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Detecting Skewness in a Dataset in SQL

Note: this guide provides SQL queries that assume you’re familiar with statistics. Need a stats refresher? See our recommended guides below.

Extreme outliers or skewed data can result in faulty conclusions.

Why SQL?

Startups can perform statistical analyses extremely quickly with SQL.

A.I. gets all the attention, but arguably more business decisions rely on simple statistics.

SQL you can copy / paste

This query shows the shape of your data:

select
   min(amount_cents),
   percentile_cont(0.25) within group (order by amount_cents asc) as p25,
   percentile_cont(0.50) within group (order by amount_cents asc) as median,
   avg(amount_cents) as mean,
   percentile_cont(0.75) within group (order by amount_cents asc) as p75,
   max(amount_cents),
   stddev(amount_cents)
from transactions;

Sample Output:

| min | p25    | median | avg    | p75    | max      | stddev |
|-----|--------|--------|--------|--------|----------|--------|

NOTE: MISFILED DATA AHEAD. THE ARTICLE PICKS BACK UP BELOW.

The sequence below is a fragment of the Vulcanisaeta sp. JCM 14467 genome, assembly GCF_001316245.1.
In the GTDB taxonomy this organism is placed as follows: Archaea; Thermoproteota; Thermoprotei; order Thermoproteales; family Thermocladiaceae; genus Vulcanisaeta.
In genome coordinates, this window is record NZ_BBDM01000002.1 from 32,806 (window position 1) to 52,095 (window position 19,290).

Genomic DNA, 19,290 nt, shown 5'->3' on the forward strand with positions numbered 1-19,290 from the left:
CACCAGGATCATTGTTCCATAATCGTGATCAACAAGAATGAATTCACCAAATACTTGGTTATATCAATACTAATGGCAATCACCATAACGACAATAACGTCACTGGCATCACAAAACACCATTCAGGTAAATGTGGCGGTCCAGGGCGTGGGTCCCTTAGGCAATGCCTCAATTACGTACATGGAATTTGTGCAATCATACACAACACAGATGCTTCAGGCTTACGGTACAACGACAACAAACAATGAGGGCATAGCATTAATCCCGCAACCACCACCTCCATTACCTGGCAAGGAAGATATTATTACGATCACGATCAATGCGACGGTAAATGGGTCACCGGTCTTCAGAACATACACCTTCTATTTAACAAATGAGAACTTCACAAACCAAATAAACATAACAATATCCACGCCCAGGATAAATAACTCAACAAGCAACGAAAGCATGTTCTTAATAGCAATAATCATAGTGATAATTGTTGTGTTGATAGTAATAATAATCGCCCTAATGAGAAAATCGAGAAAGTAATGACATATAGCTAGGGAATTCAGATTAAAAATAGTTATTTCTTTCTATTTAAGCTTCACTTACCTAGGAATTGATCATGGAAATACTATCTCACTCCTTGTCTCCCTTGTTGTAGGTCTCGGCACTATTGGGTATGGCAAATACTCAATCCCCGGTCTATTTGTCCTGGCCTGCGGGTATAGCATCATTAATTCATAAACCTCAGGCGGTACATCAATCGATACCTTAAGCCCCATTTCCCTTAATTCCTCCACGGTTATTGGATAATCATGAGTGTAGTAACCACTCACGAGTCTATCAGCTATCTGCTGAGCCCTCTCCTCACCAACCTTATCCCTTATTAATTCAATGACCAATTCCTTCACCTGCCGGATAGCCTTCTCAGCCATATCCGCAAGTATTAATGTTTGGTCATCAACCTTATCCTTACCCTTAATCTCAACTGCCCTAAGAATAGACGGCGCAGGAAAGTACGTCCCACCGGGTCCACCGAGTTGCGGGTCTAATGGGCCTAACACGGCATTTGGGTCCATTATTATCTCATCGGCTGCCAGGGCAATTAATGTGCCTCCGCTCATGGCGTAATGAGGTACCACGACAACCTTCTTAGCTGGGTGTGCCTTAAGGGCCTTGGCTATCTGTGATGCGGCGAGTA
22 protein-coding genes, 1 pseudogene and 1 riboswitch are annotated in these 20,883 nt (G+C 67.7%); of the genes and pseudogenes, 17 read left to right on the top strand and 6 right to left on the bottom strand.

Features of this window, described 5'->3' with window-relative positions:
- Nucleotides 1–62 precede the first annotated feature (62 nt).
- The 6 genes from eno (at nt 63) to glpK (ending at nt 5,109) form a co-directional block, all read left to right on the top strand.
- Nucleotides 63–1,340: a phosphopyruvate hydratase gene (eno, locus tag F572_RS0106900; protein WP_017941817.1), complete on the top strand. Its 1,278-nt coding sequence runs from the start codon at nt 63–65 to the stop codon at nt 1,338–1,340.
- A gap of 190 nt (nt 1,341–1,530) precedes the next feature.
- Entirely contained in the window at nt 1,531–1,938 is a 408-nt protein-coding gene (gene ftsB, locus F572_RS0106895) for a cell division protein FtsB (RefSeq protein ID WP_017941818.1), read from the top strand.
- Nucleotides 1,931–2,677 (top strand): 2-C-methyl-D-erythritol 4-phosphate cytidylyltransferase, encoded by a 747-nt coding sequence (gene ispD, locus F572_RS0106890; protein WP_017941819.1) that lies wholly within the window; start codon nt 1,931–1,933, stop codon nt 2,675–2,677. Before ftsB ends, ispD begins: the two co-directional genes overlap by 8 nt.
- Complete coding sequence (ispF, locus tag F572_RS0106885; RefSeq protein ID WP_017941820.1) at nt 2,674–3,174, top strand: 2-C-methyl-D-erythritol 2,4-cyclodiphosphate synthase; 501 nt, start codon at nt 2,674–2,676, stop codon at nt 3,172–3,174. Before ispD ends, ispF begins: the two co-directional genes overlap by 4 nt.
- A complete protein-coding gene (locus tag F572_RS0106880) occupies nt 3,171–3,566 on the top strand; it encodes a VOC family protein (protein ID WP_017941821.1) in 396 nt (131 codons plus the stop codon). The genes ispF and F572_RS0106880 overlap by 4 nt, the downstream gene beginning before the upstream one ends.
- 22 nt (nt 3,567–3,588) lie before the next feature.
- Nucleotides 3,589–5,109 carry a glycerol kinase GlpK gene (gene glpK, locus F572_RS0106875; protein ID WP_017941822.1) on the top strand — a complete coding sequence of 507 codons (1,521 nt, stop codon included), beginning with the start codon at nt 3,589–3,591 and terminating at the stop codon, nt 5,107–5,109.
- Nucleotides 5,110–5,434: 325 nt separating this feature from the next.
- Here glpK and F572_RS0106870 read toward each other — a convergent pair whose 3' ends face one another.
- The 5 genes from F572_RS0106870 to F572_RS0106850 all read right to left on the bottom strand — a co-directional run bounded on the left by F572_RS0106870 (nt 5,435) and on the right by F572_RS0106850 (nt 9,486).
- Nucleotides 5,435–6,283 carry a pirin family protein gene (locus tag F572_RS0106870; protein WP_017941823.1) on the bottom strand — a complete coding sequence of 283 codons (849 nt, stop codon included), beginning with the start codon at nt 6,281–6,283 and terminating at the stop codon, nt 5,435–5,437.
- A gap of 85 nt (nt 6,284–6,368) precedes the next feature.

| 42  | 114789 | 167051 | 350468 | 310639 | 10500000 | 723776 |

This data set is skewed a bit to the right. The median is closer to the third quartile (p75) than to the first quartile (p25). Looks like there may even be some strong outliers (e.g. max is very far from average and the third quartile). 🤓

SQL can distill all this “data divining” into a simple metric. Pearson's Coefficient of Skewness (one of many metrics for detecting "skewy" data) can be easily calculated with our query results from above:

with stats as (
   select
     min(amount_cents),
     percentile_cont(0.25) within group (order by amount_cents asc) as p25,
     percentile_cont(0.50) within group (order by amount_cents asc) as median,
     avg(amount_cents) as mean,
     percentile_cont(0.75) within group (order by amount_cents asc) as p75,
     max(amount_cents),
     stddev(amount_cents)
  from transactions
)
select
  (3 * (mean - median))/stddev as pearson_coeff
from stats;

Sample Output:

| pearson_coeff |
|---------------|
| 0.76          |

Simple rules for interpreting output:

  • 0 = no skewness at all.
  • Large negative value = skewed left, aka negatively skewed.
  • Large positive value = skewed right, aka positively skewed.

If you’re more visual, you can easily create histograms with your data in SQL.

Try it yourself?

Run this template against our sample database that mirrors real startup data. See the connection credentials, then connect in PopSQL.

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